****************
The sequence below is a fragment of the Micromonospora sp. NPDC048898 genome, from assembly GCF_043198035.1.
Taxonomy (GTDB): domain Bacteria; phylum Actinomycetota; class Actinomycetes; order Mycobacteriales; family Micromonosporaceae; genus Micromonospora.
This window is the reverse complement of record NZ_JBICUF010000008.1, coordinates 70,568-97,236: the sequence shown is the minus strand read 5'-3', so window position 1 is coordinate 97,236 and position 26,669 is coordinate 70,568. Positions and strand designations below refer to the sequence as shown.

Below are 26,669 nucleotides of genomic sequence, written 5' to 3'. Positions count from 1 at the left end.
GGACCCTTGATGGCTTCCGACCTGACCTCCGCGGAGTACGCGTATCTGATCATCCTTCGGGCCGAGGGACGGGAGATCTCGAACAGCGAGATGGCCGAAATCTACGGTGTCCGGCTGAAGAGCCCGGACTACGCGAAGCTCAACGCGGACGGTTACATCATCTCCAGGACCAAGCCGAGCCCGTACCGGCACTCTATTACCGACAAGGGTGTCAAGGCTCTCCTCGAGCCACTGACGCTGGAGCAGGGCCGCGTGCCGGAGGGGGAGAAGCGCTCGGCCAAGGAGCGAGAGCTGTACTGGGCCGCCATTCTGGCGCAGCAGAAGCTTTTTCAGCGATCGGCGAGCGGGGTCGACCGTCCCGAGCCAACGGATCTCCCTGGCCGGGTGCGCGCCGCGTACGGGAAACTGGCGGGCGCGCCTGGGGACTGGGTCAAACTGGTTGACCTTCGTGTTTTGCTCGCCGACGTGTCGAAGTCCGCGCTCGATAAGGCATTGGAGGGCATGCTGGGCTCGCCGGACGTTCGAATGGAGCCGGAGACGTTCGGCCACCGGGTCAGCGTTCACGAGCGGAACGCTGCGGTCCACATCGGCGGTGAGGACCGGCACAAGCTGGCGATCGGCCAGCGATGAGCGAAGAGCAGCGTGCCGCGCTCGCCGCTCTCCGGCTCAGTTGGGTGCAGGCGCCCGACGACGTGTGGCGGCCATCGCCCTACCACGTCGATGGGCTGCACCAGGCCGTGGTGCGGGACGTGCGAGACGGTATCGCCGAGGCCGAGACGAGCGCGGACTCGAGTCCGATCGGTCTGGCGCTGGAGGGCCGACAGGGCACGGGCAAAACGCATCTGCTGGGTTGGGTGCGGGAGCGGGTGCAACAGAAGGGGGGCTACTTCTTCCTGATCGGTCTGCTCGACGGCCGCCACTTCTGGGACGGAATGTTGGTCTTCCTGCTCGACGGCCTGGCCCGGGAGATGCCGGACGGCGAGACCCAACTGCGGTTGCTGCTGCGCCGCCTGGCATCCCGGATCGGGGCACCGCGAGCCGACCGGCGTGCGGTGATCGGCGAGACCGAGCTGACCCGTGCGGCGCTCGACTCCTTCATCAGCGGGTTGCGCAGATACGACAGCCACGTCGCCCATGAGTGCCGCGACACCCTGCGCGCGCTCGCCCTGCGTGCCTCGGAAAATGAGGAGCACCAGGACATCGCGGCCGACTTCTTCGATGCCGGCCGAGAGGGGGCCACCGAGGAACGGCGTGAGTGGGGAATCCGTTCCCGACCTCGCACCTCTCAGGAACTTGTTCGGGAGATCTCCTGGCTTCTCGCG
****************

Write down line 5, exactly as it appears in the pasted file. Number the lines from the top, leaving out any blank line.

GGACCCTTGATGGCTTCCGACCTGACCTCCGCGGAGTACGCGTATCTGATCATCCTTCGGGCCGAGGGACGGGAGATCTCGAACAGCGAGATGGCCGAAATCTACGGTGTCCGGCTGAAGAGCCCGGACTACGCGAAGCTCAACGCGGACGGTTACATCATCTCCAGGACCAAGCCGAGCCCGTACCGGCACTCTATTACCGACAAGGGTGTCAAGGCTCTCCTCGAGCCACTGACGCTGGAGCAGGGCCGCGTGCCGGAGGGGGAGAAGCGCTCGGCCAAGGAGCGAGAGCTGTACTGGGCCGCCATTCTGGCGCAGCAGAAGCTTTTTCAGCGATCGGCGAGCGGGGTCGACCGTCCCGAGCCAACGGATCTCCCTGGCCGGGTGCGCGCCGCGTACGGGAAACTGGCGGGCGCGCCTGGGGACTGGGTCAAACTGGTTGACCTTCGTGTTTTGCTCGCCGACGTGTCGAAGTCCGCGCTCGATAAGGCATTGGAGGGCATGCTGGGCTCGCCGGACGTTCGAATGGAGCCGGAGACGTTCGGCCACCGGGTCAGCGTTCACGAGCGGAACGCTGCGGTCCACATCGGCGGTGAGGACCGGCACAAGCTGGCGATCGGCCAGCGATGAGCGAAGAGCAGCGTGCCGCGCTCGCCGCTCTCCGGCTCAGTTGGGTGCAGGCGCCCGACGACGTGTGGCGGCCATCGCCCTACCACGTCGATGGGCTGCACCAGGCCGTGGTGCGGGACGTGCGAGACGGTATCGCCGAGGCCGAGACGAGCGCGGACTCGAGTCCGATCGGTCTGGCGCTGGAGGGCCGACAGGGCACGGGCAAAACGCATCTGCTGGGTTGGGTGCGGGAGCGGGTGCAACAGAAGGGGGGCTACTTCTTCCTGATCGGTCTGCTCGACGGCCGCCACTTCTGGGACGGAATGTTGGTCTTCCTGCTCGACGGCCTGGCCCGGGAGATGCCGGACGGCGAGACCCAACTGCGGTTGCTGCTGCGCCGCCTGGCATCCCGGATCGGGGCACCGCGAGCCGACCGGCGTGCGGTGATCGGCGAGACCGAGCTGACCCGTGCGGCGCTCGACTCCTTCATCAGCGGGTTGCGCAGATACGACAGCCACGTCGCCCATGAGTGCCGCGACACCCTGCGCGCGCTCGCCCTGCGTGCCTCGGAAAATGAGGAGCACCAGGACATCGCGGCCGACTTCTTCGATGCCGGCCGAGAGGGGGCCACCGAGGAACGGCGTGAGTGGGGAATCCGTTCCCGACCTCGCACCTCTCAGGAACTTGTTCGGGAGATCTCCTGGCTTCTCGCG